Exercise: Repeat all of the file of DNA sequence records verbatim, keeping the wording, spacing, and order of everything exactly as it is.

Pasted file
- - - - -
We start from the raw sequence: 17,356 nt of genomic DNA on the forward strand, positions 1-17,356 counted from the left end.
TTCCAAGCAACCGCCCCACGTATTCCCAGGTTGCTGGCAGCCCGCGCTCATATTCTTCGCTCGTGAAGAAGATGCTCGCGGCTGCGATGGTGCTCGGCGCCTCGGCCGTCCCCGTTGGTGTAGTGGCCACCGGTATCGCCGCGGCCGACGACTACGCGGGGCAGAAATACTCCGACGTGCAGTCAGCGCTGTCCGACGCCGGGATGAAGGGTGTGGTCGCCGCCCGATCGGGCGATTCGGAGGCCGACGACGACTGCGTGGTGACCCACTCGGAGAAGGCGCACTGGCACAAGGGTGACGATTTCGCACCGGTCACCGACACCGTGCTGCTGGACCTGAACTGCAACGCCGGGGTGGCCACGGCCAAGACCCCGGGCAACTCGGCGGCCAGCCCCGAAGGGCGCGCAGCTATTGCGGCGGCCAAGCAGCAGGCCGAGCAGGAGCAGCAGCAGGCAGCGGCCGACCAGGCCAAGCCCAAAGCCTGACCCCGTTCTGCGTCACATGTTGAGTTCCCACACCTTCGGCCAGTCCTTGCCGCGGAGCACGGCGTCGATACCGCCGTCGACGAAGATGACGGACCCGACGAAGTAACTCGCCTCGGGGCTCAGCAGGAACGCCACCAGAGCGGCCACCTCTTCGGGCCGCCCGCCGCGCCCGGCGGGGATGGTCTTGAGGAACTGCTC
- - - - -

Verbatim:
We start from the raw sequence: 17,356 nt of genomic DNA on the forward strand, positions 1-17,356 counted from the left end.
TTCCAAGCAACCGCCCCACGTATTCCCAGGTTGCTGGCAGCCCGCGCTCATATTCTTCGCTCGTGAAGAAGATGCTCGCGGCTGCGATGGTGCTCGGCGCCTCGGCCGTCCCCGTTGGTGTAGTGGCCACCGGTATCGCCGCGGCCGACGACTACGCGGGGCAGAAATACTCCGACGTGCAGTCAGCGCTGTCCGACGCCGGGATGAAGGGTGTGGTCGCCGCCCGATCGGGCGATTCGGAGGCCGACGACGACTGCGTGGTGACCCACTCGGAGAAGGCGCACTGGCACAAGGGTGACGATTTCGCACCGGTCACCGACACCGTGCTGCTGGACCTGAACTGCAACGCCGGGGTGGCCACGGCCAAGACCCCGGGCAACTCGGCGGCCAGCCCCGAAGGGCGCGCAGCTATTGCGGCGGCCAAGCAGCAGGCCGAGCAGGAGCAGCAGCAGGCAGCGGCCGACCAGGCCAAGCCCAAAGCCTGACCCCGTTCTGCGTCACATGTTGAGTTCCCACACCTTCGGCCAGTCCTTGCCGCGGAGCACGGCGTCGATACCGCCGTCGACGAAGATGACGGACCCGACGAAGTAACTCGCCTCGGGGCTCAGCAGGAACGCCACCAGAGCGGCCACCTCTTCGGGCCGCCCGCCGCGCCCGGCGGGGATGGTCTTGAGGAACTGCTC